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Old 10-10-11, 05:12 PM
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Yes, the nut burnt through due to a direct short to ground. Most likely a fault in the red wire. The burnt wire and the nut need to be replaced.
 
  #27  
Old 10-10-11, 05:19 PM
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I am wondering if he doesn't have one of the hots from the generator connected to the ground in the Transfer panel and the arcing was from the transfer panel itself to the metal armor cable leading to the main panel and ground.

If it was one of the lines in the armor cable it would have arced as soon as he applied line power. IMOP
 
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Old 10-10-11, 05:27 PM
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Originally Posted by belgarid View Post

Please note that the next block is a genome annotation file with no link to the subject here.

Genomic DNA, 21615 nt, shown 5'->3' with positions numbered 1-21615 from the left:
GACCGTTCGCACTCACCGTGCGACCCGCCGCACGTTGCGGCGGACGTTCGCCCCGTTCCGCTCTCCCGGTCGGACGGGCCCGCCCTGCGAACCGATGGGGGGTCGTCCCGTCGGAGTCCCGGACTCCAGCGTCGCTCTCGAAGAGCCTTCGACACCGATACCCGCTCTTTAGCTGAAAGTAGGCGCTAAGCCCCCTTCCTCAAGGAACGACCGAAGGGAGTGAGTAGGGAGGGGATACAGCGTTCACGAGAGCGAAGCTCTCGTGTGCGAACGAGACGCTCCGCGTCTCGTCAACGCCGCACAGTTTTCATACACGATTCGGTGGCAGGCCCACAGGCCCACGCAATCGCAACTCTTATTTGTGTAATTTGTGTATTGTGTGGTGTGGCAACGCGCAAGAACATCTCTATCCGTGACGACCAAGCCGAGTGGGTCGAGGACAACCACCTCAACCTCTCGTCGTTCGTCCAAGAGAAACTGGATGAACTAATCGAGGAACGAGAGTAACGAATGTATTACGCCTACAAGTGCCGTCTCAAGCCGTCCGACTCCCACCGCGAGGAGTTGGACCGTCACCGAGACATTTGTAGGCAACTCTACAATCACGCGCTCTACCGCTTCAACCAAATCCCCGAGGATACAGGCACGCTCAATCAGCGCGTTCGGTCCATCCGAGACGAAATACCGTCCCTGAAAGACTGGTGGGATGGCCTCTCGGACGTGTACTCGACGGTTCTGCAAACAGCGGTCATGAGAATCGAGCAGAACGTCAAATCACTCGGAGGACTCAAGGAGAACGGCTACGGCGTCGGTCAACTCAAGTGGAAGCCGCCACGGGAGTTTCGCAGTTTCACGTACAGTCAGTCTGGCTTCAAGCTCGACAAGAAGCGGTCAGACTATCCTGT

I am wondering if he doesn't have one of the hots from the generator connected to the ground in the Transfer panel and the arcing was from the transfer panel itself to the metal armor cable leading to the main panel and ground.

If it was one of the lines in the armor cable it would have arced as soon as he applied line power. IMOP
That makes sense but I couldn't see anything in the pictures.

Wgramer as suggested you need to check you haven't got a neutral or ground with a hot. Earlier you wrote about connecting a black to a white and I replied that sounded wrong.

and then use wire nuts to connect black from transfer swith to original black, and the other is black to white.
That sounds wrong if by white they/you mean neutral
 
  #29  
Old 10-10-11, 05:41 PM